Latinos Are Transforming Industry, but Much Better Representation Is Needed
Wielding an astonishing $1.5 trillion of annual purchasing power, Latinos are profoundly reshaping U.S. consumer trends.
Yet, according to a panel of successful Latina women at a recent Bloomberg Hispanic Heritage Month event in New York, much remains to be done to improve their influence and growth in the workforce.
“Our industry is slow at attending to the needs of Latinos,” Sonia Dula, a managing director at Bank of America Merrill Lynch, said. “I don’t think our sector has fully developed. There is a clear recognition that we need to better mirror our customer base.”
A huge opportunity is available to businesses that convert their thinking, begin to take diversity seriously, and realign their approach with the reality of the nation’s shifting demographics.
Employer focus: Better targeting and hiring
Companies also need to consider the subtleties of working with and selling to different Latino subcommunities, including male and female Latinos, and Latinos of different ages or with particular interests. Many businesses, panelists said, are failing not only at reaching Latinos broadly, but also in these specific segments.
“There’s a certain laziness in how they’re targeting the Latin market, particularly when you look at the impact we have,” said panelist Lucinda Martinez, senior VP of multicultural and international marketing at TV station HBO.
“Businesses know how to sell to the soccer mom or the mom who works, and so on, but then they leave the Latina sector on the table,” Martinez added. “Looking at small businesses and how Latina women are driving growth—it is astounding from a strategy point of view to be missing this segment.”
The good news is that companies across multiple industries are striving to develop a more diverse workforce. And the results are beginning to show: Between 1990 and 2014, the number of Hispanics in the civilian workforce more than doubled from 10.7 million to 25.4 million—more than ten times the rate of increase of non-Latinos—according to the U.S. Bureau of Labor Statistics.
In the financial industry, Deloitte Tax is transforming how it works with people of different backgrounds—an effort spearheaded by one of its Latino partners, Jorge Caballero. The company believes diversity of thought will serve as a crucial factor in its growth and focuses on building collaboration and trust between people of all backgrounds, fostering an open discussion in which differences are valued and capitalized upon for growth. Last year, two-thirds of the company’s hires were women or minorities.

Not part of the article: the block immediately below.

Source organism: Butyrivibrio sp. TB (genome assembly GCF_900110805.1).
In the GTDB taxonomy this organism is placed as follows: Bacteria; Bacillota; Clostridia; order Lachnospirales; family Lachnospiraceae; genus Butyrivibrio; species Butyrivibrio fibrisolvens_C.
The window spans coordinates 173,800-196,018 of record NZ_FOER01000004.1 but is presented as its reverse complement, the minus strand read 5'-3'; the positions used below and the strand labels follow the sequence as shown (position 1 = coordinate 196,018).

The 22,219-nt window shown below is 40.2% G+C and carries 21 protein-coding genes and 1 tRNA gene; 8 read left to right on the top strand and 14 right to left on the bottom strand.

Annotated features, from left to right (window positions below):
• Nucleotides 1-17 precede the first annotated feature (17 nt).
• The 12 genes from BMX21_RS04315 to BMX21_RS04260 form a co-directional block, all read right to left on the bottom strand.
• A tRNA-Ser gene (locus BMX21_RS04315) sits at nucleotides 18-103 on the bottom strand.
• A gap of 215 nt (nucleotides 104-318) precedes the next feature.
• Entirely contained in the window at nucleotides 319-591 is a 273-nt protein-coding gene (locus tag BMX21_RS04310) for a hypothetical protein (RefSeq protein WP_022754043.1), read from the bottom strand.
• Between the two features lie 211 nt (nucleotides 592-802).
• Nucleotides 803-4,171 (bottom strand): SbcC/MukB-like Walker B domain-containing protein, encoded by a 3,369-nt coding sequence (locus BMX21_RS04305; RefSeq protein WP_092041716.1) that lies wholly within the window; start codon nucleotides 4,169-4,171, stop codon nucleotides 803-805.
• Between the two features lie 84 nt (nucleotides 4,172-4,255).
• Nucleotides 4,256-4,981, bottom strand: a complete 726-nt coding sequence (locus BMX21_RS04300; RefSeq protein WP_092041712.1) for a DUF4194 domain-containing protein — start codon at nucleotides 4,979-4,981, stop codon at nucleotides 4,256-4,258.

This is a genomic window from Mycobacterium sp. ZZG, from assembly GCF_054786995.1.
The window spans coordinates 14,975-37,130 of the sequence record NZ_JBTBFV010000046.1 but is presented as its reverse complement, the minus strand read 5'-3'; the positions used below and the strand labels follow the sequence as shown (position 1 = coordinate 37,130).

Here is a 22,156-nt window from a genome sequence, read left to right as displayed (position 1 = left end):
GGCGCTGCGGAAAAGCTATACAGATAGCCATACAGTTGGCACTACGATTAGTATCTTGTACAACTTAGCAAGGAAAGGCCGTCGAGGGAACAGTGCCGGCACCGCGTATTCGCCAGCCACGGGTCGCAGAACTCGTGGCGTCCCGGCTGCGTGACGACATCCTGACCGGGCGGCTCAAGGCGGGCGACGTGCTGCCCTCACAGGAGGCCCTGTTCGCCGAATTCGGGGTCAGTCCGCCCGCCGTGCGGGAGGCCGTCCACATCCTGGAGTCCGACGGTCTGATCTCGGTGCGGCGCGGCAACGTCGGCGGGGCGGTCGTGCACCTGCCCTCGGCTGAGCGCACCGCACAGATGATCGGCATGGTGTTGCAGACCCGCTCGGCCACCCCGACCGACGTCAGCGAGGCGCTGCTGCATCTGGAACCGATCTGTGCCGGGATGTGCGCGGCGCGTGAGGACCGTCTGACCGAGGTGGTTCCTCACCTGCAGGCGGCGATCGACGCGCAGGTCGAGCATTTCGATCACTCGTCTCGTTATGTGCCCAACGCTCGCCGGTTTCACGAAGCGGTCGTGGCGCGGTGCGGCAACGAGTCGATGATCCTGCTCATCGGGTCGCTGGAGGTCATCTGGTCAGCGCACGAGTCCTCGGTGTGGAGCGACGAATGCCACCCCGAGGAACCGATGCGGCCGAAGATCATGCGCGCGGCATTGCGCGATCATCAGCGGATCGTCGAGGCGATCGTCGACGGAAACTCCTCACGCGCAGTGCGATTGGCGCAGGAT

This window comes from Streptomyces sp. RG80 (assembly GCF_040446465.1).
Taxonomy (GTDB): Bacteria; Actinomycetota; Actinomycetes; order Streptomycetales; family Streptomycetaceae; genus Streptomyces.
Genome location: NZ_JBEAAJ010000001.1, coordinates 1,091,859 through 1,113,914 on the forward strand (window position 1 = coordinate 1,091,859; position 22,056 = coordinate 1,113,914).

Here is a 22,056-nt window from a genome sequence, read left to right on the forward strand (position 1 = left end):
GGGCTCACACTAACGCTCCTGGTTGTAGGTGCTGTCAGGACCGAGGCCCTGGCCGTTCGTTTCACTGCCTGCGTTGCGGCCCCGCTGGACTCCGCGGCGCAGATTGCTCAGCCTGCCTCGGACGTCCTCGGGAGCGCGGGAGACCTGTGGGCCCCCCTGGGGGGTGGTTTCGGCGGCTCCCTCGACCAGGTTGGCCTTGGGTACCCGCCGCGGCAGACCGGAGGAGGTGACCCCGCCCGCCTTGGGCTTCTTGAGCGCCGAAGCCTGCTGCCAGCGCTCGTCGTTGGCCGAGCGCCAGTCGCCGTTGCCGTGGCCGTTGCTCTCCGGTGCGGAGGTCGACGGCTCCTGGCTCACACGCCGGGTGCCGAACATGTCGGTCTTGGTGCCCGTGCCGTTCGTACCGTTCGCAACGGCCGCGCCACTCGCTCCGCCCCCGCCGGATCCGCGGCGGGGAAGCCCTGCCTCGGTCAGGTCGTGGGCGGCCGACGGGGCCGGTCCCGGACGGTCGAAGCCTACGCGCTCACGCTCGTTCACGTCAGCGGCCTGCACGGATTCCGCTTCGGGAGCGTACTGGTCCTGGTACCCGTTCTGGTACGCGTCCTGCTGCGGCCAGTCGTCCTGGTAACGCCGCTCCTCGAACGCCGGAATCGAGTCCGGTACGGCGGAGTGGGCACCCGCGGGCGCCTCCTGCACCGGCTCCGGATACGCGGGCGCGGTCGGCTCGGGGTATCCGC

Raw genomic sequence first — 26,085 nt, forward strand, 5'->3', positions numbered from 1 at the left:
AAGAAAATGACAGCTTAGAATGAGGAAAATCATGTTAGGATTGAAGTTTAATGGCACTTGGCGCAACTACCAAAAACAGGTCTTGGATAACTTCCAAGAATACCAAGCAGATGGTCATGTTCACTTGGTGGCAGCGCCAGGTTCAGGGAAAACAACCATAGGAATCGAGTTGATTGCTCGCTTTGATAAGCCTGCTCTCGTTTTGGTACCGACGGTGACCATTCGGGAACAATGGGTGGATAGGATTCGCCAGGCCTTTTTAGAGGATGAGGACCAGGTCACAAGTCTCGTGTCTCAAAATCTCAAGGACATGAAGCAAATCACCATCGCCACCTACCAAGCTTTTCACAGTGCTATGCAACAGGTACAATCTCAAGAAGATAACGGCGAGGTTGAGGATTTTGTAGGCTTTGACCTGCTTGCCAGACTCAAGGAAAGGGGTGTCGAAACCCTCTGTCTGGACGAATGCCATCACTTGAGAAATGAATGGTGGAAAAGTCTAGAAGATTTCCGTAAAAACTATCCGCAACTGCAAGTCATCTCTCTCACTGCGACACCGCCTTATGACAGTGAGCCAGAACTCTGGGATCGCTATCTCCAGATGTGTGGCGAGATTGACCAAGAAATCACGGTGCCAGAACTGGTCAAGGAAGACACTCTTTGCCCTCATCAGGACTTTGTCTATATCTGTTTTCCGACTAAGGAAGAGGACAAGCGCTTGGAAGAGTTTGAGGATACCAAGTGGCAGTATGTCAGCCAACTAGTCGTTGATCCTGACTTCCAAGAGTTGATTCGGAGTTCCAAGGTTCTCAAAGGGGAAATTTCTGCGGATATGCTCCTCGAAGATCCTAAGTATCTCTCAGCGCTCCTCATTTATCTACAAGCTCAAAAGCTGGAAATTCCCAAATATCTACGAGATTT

Bloomberg also believes a diverse workforce is a crucial factor in its success. During the event’s opening keynote, chairman Peter Grauer stressed the company’s commitment to building a diverse and inclusive environment: “We recognize that change requires action, and we continue to work with business managers to make sure Latinos are included in the leadership dialogue,” he said. “We know that building strong and diverse teams in which members feel valued and engaged will help us innovate, execute and succeed.”
Other industries have their own necessarily unique approach. CBS Entertainment, for example, regularly reaches out to different communities of young people. “There is such an underrepresentation of Latinos behind the camera, in the writer’s room and in executive ranks,” said Nina Tassler, a former chairman of the company, during the event’s panel session. “We created a CBS On Tour program which took executives into the community. We identified the kids interested in a career in media and entertainment at an early age so that later they could come to CBS. Outreach is very important: instead of waiting for the talent to come to you, you can go out and recruit them.”
Employee focus: Embracing self-identity
Panelists’ advice for individuals who encounter such job opportunities: Be daring. And draw belief from role models in the industry.
“The problem for many of us is that we turn away from opportunities when they take us out of our comfort zone,” said Dula. “We often think we cannot do something. We need to go in the direction of fear and jump off at the deep end. It works itself out: If you have a work ethic, relate to people, and know what differentiates you, you’re not going to be alone.”
This self-awareness and pride enables individuals to grow into different jobs and even different industries, added Martinez. “You need to know what you bring to a job, such as being a problem solver, or being good at motivating teams.”
Dula said, for example, her love of playing guitar and singing, shared openly with colleagues, became a personal trademark and made her memorable inside the industry.
Across sectors, Latinos are having a huge impact. Concluding the Bloomberg event, Erika Irish Brown, the company’s head of diversity and inclusion, noted that a large number of Latino leaders “from a global and local level” had made time to attend. “This is proof that our community has grown to be the force that can fill this room tonight,” she said.
Business dialog in all industries needed to reflect this influence, Brown concluded. “Our difference is our strength. Diversity changes the conversation, and all of you have a responsibility to change the conversation – and to find other people below and above you to continue to change the conversation.”